This is absurd, as the Select Committee agreed unanimously, for two reasons. First, the rules under which a private notice question is granted are not the same as the rules governing a Standing Order No. 10 application. Secondly, that interdiction does not apply to any of the other 649 Members, but only to the Member who has raised a private notice question application. That in itself is absurd.

The Committee also looked at the injustices that can arise as a result of accusations being made against a person or body exterior to the House by a Standing Order No. 10 application, which cannot be answered because the procedures do not give any opportunity to answer them. Therefore, there is a lot to be said for a freer granting of a private notice question, where the subject can be responded to by other hon. Members, within the limitations of Mr. Speaker's discretion. That is not the case in the constraints of an application under Standing Order No. 10, to which, however unbased the charges made, there can be no reply. Even if hon. Members, on another occasion, engineer the occasion for a reply, it will never get the same publicity as the original application. That is why, in paragraph 6 of the first report, that specific recommendation was made.

Therefore, it is unfortunate that, by the Government not tabling this as a specific motion, the only way in which we can discover whether Mr. Speaker will be guided by the Select Committee on the matter is if he is good enough to make his own determination known, either of his own volition, or in response to a point of order, made, one would hope, with reasonable notice to him. Other points have been made so well that I do not wish to detain the House on them. I merely wished to make the one point, to which insufficient attention has been paid.

6.56 pm
Mr. Stan Crowther (Rotherham)

I was greatly relieved to hear the hon. Member for Honiton (Sir P. Emery) introduce a note of reality into the debate, after the romantic, not to say sentimental, speeches that we heard from the Government and Opposition Front Benches. I do not know whether the fact that their duties some time ago relieved them of having to sit in a Committee for hours on end has resulted in their memory being slightly dimmed, but they were not talking about the world that I know in those Committee rooms. I remind my right hon. Friend the Member for Blaenau Gwent (Mr. Foot), who is the greatest romantic of us all, that the film industry has moved on a little since the days of Buster Keaton and some of us think that it might be a good thing if the House of Commons did as well.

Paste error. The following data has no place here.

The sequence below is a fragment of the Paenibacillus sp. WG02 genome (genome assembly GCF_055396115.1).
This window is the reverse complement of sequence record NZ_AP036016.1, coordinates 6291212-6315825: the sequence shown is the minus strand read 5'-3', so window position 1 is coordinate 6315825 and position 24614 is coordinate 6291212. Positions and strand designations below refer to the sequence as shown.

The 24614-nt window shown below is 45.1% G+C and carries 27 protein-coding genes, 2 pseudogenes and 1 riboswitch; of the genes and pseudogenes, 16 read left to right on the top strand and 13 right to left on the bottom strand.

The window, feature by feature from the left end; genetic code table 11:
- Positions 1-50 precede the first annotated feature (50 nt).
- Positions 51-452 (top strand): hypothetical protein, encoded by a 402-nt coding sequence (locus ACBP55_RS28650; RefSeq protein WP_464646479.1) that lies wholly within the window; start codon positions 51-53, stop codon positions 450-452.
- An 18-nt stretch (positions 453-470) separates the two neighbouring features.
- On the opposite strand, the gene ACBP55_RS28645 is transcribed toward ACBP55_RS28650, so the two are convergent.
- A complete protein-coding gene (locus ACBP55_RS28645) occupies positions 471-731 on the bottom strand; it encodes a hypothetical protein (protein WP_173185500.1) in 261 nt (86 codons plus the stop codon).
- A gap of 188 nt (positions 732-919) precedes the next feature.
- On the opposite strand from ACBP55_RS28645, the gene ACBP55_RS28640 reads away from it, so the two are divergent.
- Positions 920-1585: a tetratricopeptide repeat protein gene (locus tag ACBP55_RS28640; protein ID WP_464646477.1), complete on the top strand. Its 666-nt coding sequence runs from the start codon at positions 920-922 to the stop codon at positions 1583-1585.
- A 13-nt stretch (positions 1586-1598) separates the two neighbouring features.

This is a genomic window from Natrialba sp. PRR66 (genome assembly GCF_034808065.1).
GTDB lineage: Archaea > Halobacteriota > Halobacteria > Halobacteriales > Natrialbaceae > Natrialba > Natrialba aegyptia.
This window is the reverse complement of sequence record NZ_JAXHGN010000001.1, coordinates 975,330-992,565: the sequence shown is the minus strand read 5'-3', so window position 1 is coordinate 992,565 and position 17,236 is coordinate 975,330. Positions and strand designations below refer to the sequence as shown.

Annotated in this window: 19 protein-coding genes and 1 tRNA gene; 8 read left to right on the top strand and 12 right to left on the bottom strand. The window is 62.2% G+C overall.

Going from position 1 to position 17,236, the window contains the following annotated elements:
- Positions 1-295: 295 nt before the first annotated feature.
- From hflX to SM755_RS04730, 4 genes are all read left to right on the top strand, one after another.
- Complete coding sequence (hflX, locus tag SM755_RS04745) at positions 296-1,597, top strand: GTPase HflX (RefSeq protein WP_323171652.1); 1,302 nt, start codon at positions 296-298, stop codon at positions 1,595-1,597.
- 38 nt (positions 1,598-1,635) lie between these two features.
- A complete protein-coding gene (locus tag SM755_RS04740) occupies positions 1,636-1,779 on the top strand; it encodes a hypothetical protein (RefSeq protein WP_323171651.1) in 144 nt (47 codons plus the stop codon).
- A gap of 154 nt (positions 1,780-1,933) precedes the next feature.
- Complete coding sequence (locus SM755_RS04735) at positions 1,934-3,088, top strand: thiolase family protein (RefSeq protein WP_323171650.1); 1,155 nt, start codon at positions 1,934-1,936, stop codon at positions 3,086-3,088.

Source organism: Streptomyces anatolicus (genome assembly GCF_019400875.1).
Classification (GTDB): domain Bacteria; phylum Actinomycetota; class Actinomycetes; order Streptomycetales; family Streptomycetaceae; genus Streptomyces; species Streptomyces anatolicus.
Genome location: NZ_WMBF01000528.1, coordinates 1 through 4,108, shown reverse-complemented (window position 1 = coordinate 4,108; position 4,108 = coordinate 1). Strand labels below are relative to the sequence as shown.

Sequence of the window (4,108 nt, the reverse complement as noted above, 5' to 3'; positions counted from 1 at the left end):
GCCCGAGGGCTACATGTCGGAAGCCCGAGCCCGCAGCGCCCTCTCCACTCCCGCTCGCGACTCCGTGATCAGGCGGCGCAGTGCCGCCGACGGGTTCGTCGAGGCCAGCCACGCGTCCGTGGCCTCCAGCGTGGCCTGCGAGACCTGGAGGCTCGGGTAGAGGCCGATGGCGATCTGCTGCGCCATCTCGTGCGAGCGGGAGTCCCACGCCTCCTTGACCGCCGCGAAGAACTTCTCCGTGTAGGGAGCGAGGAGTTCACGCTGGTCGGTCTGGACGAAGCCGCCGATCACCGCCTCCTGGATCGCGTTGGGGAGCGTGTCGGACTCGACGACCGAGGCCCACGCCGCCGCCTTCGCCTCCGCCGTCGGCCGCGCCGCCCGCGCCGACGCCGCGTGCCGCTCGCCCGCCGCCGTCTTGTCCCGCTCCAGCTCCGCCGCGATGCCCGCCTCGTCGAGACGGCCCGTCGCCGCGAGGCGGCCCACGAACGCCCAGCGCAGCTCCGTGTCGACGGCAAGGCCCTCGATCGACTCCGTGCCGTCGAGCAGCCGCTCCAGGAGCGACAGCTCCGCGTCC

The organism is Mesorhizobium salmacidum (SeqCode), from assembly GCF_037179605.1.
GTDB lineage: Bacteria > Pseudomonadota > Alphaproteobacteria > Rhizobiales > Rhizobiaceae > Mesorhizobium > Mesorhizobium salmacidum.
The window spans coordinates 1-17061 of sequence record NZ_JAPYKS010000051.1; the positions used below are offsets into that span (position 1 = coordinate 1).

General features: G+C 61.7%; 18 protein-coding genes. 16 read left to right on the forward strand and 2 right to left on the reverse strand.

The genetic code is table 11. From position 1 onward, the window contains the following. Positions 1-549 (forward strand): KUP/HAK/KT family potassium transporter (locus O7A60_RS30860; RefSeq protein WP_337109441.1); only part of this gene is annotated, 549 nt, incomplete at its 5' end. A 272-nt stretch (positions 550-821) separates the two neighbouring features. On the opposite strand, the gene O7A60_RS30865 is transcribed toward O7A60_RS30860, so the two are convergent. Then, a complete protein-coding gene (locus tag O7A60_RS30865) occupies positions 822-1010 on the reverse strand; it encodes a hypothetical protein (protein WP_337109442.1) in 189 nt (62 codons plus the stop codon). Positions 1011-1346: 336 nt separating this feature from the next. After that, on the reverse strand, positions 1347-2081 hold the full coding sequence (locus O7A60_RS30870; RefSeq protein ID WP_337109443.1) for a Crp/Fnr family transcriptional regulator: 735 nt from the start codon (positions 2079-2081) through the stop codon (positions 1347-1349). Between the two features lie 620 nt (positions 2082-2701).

The most unfortunate thing about the speech made by the Leader of the House was that he dealt at great length with one of the elements in the amendment tabled by the hon. Member for Honiton and left out the other. Taking the two together is vital. Either one on its own would swing the balance of advantage either to the Government or to the Opposition, but the two together keep the balance where it is, while making the House of Commons a great deal more efficient and, more importantly, providing a more civilised and healthy way of life for those who have to work here. Nobody can pretend that our system is conducive to good health. It is ridiculous that an hon. Member can sit all night in Committee. The hon. Member for Honiton was right to say that people outside think that we are mad. Unfortunately, I can find little evidence to prove that we are not.

There was a time when Oppositions would regard it as a great victory if they were able to slow down the progress of a Bill to the point where the Government had to come to the House for a guillotine motion. Ministers would come quite shamefacedly to ask the House to give them a timetable because they had been in Committee for 90 hours and had reached only clause 1. Those days have gone. Ministers are no longer embarrassed when they come along for a guillotine; it is just a matter of course.

The idea that something is achieved by the Opposition by holding a Bill up as long as they can to bring about a guillotine is nonsense because nothing is won by that. Despite what my right hon. Friend the Member for Bethnal Green and Stepney (Mr. Shore) has said, Ministers know from the word go their target date for getting a Bill out of Committee. Everybody knows that and we should not pretend that the situation is any different. Because Ministers are prepared to go for a guillotine if necessary, they sit back quite happily in the Standing Committee as Opposition Members flog themselves to death in the middle of the night. Meanwhile Government supporters go out on a rota basis to have a sleep in the room next door.